Status Report

Elliot Holokauahi Pulham Statement: Hearing on Contributions of Space to National Imperatives

By SpaceRef Editor
May 19, 2011
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Elliot Holokauahi Pulham Statement: Hearing on Contributions of Space to National Imperatives

May 18, 2011
The United States Senate Committee on Commerce, Science and Transportation
Testimony of Elliot Holokauahi Pulham Chief Executive Officer, the Space Foundation

Senator Nelson, Members of the Committee, and Committee Staff, thank you for your service to our nation, and thank you for the opportunity to offer testimony on the impact and importance of U.S. space programs – both in meeting the needs of humanity, and achieving the strategic goals and objectives of the United States. The Space Foundation is a 501(c) 3 non-profit operating foundation, and our mission is “to advance space-related endeavors to inspire, enable and propel humanity.” Implicit in this mission is our understanding that the exploration, development and use of space really does inspire our nation and the world, enable us to dare greatly and achieve our goals and propel us confidently into the future. Growth of the Global Space Economy

First, the global space economy. The Space Foundation pursues our mission by educating and informing. The bedrock of our ability to do this is our commitment to providing accurate, fair, impartial and nonpartisan data and analysis. The Space Report, our annual publication on the global space economy, is the authoritative guide to global space activities. The data I am citing today is from our most recent report. Over the past six years, the global space economy has grown by 48 percent – from $164 billion in 2004 to $276 billion in 2010. The average annual growth rate of the industry increased from about 5 percent to nearly 8 percent last year.

The space economy comprises products and services, and both terrestrial and space-based infrastructure. While government space activities continue to play a major role, the space economy is today predominantly commercial. Commercial satellite services and commercial satellite infrastructure together accounted for some $189 billion in 2010 – nearly 70 percent of total space activity. In addition to being heavily commercial, space is very international. Of the 25 largest satellite communication companies in the world, only one is headquartered in the United States. Roughly three quarters of all commercial satellites are manufactured outside the U.S. Global space employment has been stable over the past couple of years, with job increases in Japan, India, Germany and other nations offsetting job losses in the United States. Nonetheless, with civil and national security space programs totaling some $64.67 billion in 2010, the United States remains by far the largest government player.

Space systems today form the essential infrastructure of modern life, providing everything from routine weather forecasts, driving directions, entertainment and telephone service to inventory tracking, resource management and telemedicine. There is increasing awareness of the value of space as an economic engine that is crucial to many other economic sectors.

In 2010, as the global economy continued to battle back from recession, the space industry not only maintained its growth, but actually gathered momentum. The commercial sector flourished, adding billions of dollars to the economy. The commercial sector has long been involved in national space programs, primarily as contractors and service providers. This role is expanding due to new government policies that encourage greater reliance on commercial providers, particularly in the United States. These policies provide opportunities that have generated significant interest among traditional aerospace companies, as well as newer space actors, as the commercial sector seeks resources to develop its technological capabilities.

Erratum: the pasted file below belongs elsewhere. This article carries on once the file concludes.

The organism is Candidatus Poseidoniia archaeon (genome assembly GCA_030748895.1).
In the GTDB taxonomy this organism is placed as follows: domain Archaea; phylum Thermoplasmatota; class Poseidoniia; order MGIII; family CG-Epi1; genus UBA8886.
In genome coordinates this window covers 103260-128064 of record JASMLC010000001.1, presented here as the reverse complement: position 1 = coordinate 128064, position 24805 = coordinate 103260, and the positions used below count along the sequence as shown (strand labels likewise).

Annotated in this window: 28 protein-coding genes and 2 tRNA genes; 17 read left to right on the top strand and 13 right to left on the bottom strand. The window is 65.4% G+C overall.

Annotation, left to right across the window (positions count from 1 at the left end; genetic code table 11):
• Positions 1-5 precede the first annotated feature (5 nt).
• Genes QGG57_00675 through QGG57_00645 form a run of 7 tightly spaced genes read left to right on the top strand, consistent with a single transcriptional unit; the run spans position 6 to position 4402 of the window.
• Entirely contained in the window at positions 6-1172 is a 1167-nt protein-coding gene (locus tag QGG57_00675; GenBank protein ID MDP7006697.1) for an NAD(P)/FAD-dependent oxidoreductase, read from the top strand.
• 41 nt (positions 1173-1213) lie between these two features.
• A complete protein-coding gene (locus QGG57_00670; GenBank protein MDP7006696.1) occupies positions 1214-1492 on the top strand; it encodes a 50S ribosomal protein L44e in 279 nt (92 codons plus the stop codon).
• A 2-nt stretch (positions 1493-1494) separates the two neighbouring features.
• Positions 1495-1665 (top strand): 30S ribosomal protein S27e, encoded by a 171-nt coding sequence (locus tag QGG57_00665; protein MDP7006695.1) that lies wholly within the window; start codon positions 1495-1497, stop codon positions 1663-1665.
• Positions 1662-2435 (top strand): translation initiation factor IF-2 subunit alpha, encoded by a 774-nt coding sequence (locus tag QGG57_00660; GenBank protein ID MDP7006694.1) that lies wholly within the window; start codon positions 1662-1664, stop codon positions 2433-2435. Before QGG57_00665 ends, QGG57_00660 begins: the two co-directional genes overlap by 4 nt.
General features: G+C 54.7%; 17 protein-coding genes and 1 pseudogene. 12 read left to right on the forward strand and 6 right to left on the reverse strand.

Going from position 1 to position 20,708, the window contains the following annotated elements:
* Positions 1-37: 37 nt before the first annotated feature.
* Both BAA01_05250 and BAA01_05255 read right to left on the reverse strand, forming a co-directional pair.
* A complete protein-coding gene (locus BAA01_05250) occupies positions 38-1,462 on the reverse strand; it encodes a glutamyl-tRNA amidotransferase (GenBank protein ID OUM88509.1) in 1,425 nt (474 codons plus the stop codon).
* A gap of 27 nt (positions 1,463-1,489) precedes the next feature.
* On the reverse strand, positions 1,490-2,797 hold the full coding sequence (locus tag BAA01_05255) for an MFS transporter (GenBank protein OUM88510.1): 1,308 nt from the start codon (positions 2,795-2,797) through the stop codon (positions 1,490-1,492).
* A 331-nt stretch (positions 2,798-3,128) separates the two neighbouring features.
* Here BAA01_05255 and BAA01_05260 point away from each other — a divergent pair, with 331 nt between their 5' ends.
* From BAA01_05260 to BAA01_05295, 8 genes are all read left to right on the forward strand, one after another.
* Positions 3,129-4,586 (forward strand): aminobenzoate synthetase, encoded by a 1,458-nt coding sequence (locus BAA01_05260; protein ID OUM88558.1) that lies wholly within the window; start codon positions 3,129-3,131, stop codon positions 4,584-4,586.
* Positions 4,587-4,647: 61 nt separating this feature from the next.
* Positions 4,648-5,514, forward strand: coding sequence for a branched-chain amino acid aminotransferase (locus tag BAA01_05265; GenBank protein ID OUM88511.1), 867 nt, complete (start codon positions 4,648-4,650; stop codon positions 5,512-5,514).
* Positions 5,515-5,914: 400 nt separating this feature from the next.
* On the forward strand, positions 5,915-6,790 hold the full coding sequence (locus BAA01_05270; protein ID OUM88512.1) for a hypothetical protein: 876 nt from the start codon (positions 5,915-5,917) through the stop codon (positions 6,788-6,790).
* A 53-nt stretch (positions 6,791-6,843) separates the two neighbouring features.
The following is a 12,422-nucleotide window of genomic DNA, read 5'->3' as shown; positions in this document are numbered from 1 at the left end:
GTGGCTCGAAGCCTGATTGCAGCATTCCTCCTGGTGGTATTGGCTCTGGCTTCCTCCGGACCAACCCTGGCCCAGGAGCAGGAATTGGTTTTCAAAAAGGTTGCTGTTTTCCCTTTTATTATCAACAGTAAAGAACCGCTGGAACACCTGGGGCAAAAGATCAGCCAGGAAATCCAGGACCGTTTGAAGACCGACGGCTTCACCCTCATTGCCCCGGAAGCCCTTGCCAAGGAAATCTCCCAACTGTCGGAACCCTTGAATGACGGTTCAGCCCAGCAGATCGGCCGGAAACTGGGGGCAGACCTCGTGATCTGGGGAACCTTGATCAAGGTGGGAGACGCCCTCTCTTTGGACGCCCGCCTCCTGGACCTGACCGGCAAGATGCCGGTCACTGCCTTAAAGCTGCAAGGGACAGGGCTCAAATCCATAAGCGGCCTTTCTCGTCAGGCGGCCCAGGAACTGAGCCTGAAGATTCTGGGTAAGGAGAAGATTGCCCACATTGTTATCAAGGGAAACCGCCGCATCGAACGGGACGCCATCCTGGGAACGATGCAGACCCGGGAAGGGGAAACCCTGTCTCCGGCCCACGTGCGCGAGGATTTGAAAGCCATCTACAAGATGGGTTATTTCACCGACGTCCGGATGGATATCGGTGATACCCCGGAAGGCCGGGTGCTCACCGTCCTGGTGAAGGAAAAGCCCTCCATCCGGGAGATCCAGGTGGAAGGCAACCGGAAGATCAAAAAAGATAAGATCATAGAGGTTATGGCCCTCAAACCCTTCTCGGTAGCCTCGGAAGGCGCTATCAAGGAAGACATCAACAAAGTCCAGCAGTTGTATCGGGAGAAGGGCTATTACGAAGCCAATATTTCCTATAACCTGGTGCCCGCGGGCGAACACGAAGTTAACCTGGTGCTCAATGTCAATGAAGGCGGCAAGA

Additionally, more countries are becoming involved in space or are revitalizing dormant space programs, with Australia, South Africa and Iran as recent examples. In many cases, these space actors are incorporating a deliberate commercial element in their space programs that targets economic development and technology creation. The role of civil society in space activity is also evolving. The emergence of smallsats and cubesats is lowering costs and barriers to entry, offering civil actors new avenues to engage in space activity. When smallsats are networked, the opportunities for new science and commercial applications can grow exponentially. Commercial human spaceflight also opens an avenue for people to experience space on a personal level, and it furthers public interest in space activity even for those who do not leave the ground. The growing engagement of society in space pursuits not only stirs our imagination, but also brings us closer together – researchers, scientists, business professionals and government officials – to explore the practically limitless opportunities that space promises.

Space as an Economic Engine

Space products and services are an integral part of daily life, expanding each year into new areas of human activity. In one dramatic example, space technology and expertise helped to ensure the survival and rescue of a group of Chilean miners trapped underground. This experience was but a single instance of how the knowledge gained from human activity in the challenging environment of space can be applied to life on Earth. In more commonplace situations, new space applications are helping people communicate with each other and access entertainment as they travel by ground, sea or air. Satellite-enabled Internet connections are becoming commonplace as airlines outfit their fleets with the latest equipment. Navigation applications for cell phones can combine input from built-in cameras and GPS chips, enabling users to view directions as an overlay on an image of their surroundings. GPS tracking systems installed on racecars allow people playing computer games to participate in virtual competitions against professional drivers during real racing events. Whether during work or leisure hours, most people reap the benefits of space systems and technology as an integral part of their daily lives.